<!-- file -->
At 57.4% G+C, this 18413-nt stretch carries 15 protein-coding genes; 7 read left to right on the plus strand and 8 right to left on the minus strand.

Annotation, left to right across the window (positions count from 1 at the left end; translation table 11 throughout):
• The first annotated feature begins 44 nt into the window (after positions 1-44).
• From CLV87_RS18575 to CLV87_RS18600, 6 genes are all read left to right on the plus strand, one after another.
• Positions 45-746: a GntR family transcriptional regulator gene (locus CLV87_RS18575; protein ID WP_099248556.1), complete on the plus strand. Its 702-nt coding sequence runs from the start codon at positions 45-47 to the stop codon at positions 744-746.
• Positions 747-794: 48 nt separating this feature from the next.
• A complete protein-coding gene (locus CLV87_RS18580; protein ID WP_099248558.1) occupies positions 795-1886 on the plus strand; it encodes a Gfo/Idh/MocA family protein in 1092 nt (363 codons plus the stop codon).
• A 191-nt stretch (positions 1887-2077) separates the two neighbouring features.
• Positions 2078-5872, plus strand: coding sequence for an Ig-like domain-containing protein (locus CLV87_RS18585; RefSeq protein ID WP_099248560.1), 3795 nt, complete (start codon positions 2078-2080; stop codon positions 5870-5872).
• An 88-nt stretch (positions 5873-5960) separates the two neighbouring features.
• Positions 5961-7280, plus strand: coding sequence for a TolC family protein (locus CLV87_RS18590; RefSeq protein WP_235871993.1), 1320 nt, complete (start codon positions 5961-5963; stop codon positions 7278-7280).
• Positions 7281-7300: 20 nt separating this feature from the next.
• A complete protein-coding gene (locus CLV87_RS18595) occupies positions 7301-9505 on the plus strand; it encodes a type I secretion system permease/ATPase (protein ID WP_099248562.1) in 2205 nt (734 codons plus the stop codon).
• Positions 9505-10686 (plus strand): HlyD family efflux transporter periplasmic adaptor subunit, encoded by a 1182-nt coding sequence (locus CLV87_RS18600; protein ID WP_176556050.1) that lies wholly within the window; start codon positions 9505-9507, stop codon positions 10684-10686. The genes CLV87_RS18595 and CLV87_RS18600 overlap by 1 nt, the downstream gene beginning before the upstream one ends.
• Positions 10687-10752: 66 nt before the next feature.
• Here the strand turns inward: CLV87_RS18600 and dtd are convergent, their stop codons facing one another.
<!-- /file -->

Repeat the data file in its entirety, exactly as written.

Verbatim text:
At 57.4% G+C, this 18413-nt stretch carries 15 protein-coding genes; 7 read left to right on the plus strand and 8 right to left on the minus strand.

Annotation, left to right across the window (positions count from 1 at the left end; translation table 11 throughout):
• The first annotated feature begins 44 nt into the window (after positions 1-44).
• From CLV87_RS18575 to CLV87_RS18600, 6 genes are all read left to right on the plus strand, one after another.
• Positions 45-746: a GntR family transcriptional regulator gene (locus CLV87_RS18575; protein ID WP_099248556.1), complete on the plus strand. Its 702-nt coding sequence runs from the start codon at positions 45-47 to the stop codon at positions 744-746.
• Positions 747-794: 48 nt separating this feature from the next.
• A complete protein-coding gene (locus CLV87_RS18580; protein ID WP_099248558.1) occupies positions 795-1886 on the plus strand; it encodes a Gfo/Idh/MocA family protein in 1092 nt (363 codons plus the stop codon).
• A 191-nt stretch (positions 1887-2077) separates the two neighbouring features.
• Positions 2078-5872, plus strand: coding sequence for an Ig-like domain-containing protein (locus CLV87_RS18585; RefSeq protein ID WP_099248560.1), 3795 nt, complete (start codon positions 2078-2080; stop codon positions 5870-5872).
• An 88-nt stretch (positions 5873-5960) separates the two neighbouring features.
• Positions 5961-7280, plus strand: coding sequence for a TolC family protein (locus CLV87_RS18590; RefSeq protein WP_235871993.1), 1320 nt, complete (start codon positions 5961-5963; stop codon positions 7278-7280).
• Positions 7281-7300: 20 nt separating this feature from the next.
• A complete protein-coding gene (locus CLV87_RS18595) occupies positions 7301-9505 on the plus strand; it encodes a type I secretion system permease/ATPase (protein ID WP_099248562.1) in 2205 nt (734 codons plus the stop codon).
• Positions 9505-10686 (plus strand): HlyD family efflux transporter periplasmic adaptor subunit, encoded by a 1182-nt coding sequence (locus CLV87_RS18600; protein ID WP_176556050.1) that lies wholly within the window; start codon positions 9505-9507, stop codon positions 10684-10686. The genes CLV87_RS18595 and CLV87_RS18600 overlap by 1 nt, the downstream gene beginning before the upstream one ends.
• Positions 10687-10752: 66 nt before the next feature.
• Here the strand turns inward: CLV87_RS18600 and dtd are convergent, their stop codons facing one another.